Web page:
On a cool evening in April, laughter and the sounds of tuning instruments filtered through the student center. Rows of tables began to fill with food and T-shirts. The atmosphere was festive as preparations were completed for the eighth annual Love Not Hate Day on the campus of Oklahoma City University.
This tradition began in 2008. That spring, the theater department scheduled "The Laramie Project," a play about the death of Matthew Shepherd, the victim of a hate crime in Wyoming. Then members of Westboro Baptist Church in Kansas announced they would stage a public protest near the Oklahoma City campus.
The university community discussed how best to respond to this protest.
Jennifer Long, director of the OCU Wesley Center at that time, led an effort to print 1,000 T-shirts with the words "Love Not Hate" prominent on the front. All the shirts were distributed, free of charge, in less than an hour.
When the protesters arrived, they were met by hundreds of students, staff, and faculty making a silent but powerful witness to the power of love to unite a community.
Since that day, the United Methodist campus ministry at OCU continues to sponsor Love Not Hate events, celebrating the diversity on campus and in the world.
The program has been embraced by the university community. Sodexo Food Service donates food for a casual dinner, served by its friendly staff. Student musical groups perform.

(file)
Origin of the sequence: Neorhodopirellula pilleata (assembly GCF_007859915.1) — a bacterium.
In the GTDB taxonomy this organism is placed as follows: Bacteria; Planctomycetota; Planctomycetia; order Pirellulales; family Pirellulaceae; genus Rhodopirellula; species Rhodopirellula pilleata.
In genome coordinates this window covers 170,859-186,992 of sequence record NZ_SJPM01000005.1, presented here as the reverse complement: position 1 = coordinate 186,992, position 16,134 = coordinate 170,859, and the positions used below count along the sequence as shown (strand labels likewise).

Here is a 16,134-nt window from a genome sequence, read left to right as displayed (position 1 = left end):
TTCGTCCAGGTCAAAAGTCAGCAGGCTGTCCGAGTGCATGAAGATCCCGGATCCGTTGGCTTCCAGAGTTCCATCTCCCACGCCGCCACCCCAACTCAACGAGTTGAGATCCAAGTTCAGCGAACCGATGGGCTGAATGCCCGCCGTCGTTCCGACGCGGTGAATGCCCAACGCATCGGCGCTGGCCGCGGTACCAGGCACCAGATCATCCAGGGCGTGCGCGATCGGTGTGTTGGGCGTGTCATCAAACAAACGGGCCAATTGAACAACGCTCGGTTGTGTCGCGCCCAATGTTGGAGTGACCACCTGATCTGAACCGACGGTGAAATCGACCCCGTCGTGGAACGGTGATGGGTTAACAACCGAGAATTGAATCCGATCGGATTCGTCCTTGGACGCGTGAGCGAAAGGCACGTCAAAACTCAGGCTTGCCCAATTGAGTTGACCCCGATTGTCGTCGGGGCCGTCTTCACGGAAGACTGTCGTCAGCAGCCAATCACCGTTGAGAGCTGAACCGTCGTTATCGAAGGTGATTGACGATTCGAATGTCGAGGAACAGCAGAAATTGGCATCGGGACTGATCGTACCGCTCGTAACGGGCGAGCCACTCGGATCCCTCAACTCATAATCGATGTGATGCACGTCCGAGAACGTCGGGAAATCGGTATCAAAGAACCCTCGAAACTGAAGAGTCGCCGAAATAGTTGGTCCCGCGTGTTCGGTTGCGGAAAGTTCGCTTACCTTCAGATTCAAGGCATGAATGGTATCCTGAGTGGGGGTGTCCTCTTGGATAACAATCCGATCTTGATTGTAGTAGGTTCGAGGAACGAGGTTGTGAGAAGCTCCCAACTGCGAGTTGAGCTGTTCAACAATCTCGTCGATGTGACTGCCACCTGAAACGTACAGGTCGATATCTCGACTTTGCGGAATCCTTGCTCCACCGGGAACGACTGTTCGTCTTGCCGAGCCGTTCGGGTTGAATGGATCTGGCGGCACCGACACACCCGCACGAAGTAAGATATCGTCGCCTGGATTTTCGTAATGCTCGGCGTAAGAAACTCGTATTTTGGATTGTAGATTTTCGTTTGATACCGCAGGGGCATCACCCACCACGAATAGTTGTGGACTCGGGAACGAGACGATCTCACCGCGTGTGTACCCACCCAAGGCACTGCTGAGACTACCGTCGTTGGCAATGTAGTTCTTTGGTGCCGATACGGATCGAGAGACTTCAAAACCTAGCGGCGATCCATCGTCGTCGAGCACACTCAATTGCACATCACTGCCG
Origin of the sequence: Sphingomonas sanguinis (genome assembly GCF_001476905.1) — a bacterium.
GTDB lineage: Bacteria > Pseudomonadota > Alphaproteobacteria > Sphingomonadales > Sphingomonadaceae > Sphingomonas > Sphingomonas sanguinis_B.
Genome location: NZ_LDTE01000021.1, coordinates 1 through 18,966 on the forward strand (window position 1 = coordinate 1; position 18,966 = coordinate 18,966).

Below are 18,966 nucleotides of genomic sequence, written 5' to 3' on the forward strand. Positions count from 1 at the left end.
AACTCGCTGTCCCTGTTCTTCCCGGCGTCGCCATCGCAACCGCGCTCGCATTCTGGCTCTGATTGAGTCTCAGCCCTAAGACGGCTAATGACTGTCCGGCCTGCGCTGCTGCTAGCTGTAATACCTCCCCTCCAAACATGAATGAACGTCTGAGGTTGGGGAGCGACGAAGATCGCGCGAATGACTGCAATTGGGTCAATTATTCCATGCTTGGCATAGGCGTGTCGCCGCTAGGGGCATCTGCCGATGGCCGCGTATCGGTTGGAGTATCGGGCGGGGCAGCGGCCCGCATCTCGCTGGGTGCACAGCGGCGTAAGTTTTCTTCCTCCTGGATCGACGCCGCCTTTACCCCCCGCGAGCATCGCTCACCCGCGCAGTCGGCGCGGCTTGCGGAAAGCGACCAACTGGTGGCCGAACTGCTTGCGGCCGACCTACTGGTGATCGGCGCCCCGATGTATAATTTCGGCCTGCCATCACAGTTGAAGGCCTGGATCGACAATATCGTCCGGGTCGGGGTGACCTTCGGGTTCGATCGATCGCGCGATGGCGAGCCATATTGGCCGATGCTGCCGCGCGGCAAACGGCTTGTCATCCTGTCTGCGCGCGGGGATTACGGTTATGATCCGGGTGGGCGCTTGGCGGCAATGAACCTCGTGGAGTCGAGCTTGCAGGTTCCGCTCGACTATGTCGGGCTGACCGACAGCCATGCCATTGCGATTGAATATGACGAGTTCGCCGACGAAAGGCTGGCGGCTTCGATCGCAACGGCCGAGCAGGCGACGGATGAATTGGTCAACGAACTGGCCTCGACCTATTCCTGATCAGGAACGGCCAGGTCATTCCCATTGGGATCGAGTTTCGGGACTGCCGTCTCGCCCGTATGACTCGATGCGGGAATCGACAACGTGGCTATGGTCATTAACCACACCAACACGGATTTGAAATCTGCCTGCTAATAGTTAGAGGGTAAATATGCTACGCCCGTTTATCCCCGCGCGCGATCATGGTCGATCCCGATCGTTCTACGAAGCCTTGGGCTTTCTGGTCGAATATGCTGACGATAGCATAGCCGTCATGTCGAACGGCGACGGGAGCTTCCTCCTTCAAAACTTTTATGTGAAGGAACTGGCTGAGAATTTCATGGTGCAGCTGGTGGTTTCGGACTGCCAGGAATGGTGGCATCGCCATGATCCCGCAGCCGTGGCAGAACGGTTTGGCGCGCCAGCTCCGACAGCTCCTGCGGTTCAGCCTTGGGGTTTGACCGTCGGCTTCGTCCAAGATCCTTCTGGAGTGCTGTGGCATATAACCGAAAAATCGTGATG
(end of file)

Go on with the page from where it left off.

This year the Steel Drum Band played the first hour, followed by the high-energy OCUpella chorus’ rendition of popular songs.
The Wesley Center continues to provide free T-shirts, which have become very popular among students.
Other traditions have developed, too. Tie-dying stations are available to personalize shirts. An art project encourages people to express their feelings or desires on the theme.
"Loving All Our Neighbors" was the focus this year. Participants were invited to write on colorful paper the names of groups that represent neighbors in need of our attentive love.
Named were "the homeless," "fellow humans with different opinions," "foster kids," and "the ones who hate us," among other groups. The slips of paper were arranged on a board in the shape of a heart. This mirrored the T-shirt design, which featured a heart-shaped map of the world.
Wesley Center intern Rachel Honaker helped organize the day. "Honestly, it is a lot of fun to be involved in Love Not Hate Day," said the OCU senior. "It’s really all in the name. We want to encourage an atmosphere of love, not hate, where we are seeking to understand those who are different from us and accept them for who they are! That is the big draw for me in being involved in the day.
"Society is full of fear and hatred of the other. We want to stand against that and support those who are viewed as different as an important part of our community."
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